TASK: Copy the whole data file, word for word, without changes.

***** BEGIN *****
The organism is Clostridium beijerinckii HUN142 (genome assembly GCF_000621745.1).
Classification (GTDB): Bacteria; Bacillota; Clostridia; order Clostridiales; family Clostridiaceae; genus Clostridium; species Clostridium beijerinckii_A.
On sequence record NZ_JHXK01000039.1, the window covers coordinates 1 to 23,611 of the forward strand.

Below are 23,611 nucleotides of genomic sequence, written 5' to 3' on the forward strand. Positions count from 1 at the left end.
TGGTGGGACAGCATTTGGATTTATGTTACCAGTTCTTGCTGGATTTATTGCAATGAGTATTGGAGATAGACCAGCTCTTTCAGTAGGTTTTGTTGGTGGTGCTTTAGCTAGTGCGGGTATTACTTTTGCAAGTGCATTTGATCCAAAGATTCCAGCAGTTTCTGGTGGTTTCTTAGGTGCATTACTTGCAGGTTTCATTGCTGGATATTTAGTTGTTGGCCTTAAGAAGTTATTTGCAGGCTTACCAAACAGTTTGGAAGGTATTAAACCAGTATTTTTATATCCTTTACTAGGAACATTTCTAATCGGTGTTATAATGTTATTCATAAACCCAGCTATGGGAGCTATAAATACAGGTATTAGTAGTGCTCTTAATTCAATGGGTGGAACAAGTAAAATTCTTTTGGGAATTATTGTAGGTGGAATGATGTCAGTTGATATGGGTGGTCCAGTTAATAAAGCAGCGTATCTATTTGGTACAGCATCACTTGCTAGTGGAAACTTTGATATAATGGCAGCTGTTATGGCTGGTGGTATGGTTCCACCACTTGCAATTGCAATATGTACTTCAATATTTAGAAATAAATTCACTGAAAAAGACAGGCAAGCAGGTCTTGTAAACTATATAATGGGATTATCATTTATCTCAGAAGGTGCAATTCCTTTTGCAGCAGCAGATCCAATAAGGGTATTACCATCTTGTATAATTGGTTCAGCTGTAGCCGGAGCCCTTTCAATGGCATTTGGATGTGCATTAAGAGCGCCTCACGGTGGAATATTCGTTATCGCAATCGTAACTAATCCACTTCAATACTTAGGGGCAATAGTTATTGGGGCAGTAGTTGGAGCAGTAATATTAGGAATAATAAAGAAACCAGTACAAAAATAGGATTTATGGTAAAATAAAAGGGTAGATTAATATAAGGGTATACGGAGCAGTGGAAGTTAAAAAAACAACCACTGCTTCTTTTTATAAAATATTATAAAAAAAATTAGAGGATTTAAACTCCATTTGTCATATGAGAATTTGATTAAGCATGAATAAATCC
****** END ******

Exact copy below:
The organism is Clostridium beijerinckii HUN142 (genome assembly GCF_000621745.1).
Classification (GTDB): Bacteria; Bacillota; Clostridia; order Clostridiales; family Clostridiaceae; genus Clostridium; species Clostridium beijerinckii_A.
On sequence record NZ_JHXK01000039.1, the window covers coordinates 1 to 23,611 of the forward strand.

Below are 23,611 nucleotides of genomic sequence, written 5' to 3' on the forward strand. Positions count from 1 at the left end.
TGGTGGGACAGCATTTGGATTTATGTTACCAGTTCTTGCTGGATTTATTGCAATGAGTATTGGAGATAGACCAGCTCTTTCAGTAGGTTTTGTTGGTGGTGCTTTAGCTAGTGCGGGTATTACTTTTGCAAGTGCATTTGATCCAAAGATTCCAGCAGTTTCTGGTGGTTTCTTAGGTGCATTACTTGCAGGTTTCATTGCTGGATATTTAGTTGTTGGCCTTAAGAAGTTATTTGCAGGCTTACCAAACAGTTTGGAAGGTATTAAACCAGTATTTTTATATCCTTTACTAGGAACATTTCTAATCGGTGTTATAATGTTATTCATAAACCCAGCTATGGGAGCTATAAATACAGGTATTAGTAGTGCTCTTAATTCAATGGGTGGAACAAGTAAAATTCTTTTGGGAATTATTGTAGGTGGAATGATGTCAGTTGATATGGGTGGTCCAGTTAATAAAGCAGCGTATCTATTTGGTACAGCATCACTTGCTAGTGGAAACTTTGATATAATGGCAGCTGTTATGGCTGGTGGTATGGTTCCACCACTTGCAATTGCAATATGTACTTCAATATTTAGAAATAAATTCACTGAAAAAGACAGGCAAGCAGGTCTTGTAAACTATATAATGGGATTATCATTTATCTCAGAAGGTGCAATTCCTTTTGCAGCAGCAGATCCAATAAGGGTATTACCATCTTGTATAATTGGTTCAGCTGTAGCCGGAGCCCTTTCAATGGCATTTGGATGTGCATTAAGAGCGCCTCACGGTGGAATATTCGTTATCGCAATCGTAACTAATCCACTTCAATACTTAGGGGCAATAGTTATTGGGGCAGTAGTTGGAGCAGTAATATTAGGAATAATAAAGAAACCAGTACAAAAATAGGATTTATGGTAAAATAAAAGGGTAGATTAATATAAGGGTATACGGAGCAGTGGAAGTTAAAAAAACAACCACTGCTTCTTTTTATAAAATATTATAAAAAAAATTAGAGGATTTAAACTCCATTTGTCATATGAGAATTTGATTAAGCATGAATAAATCC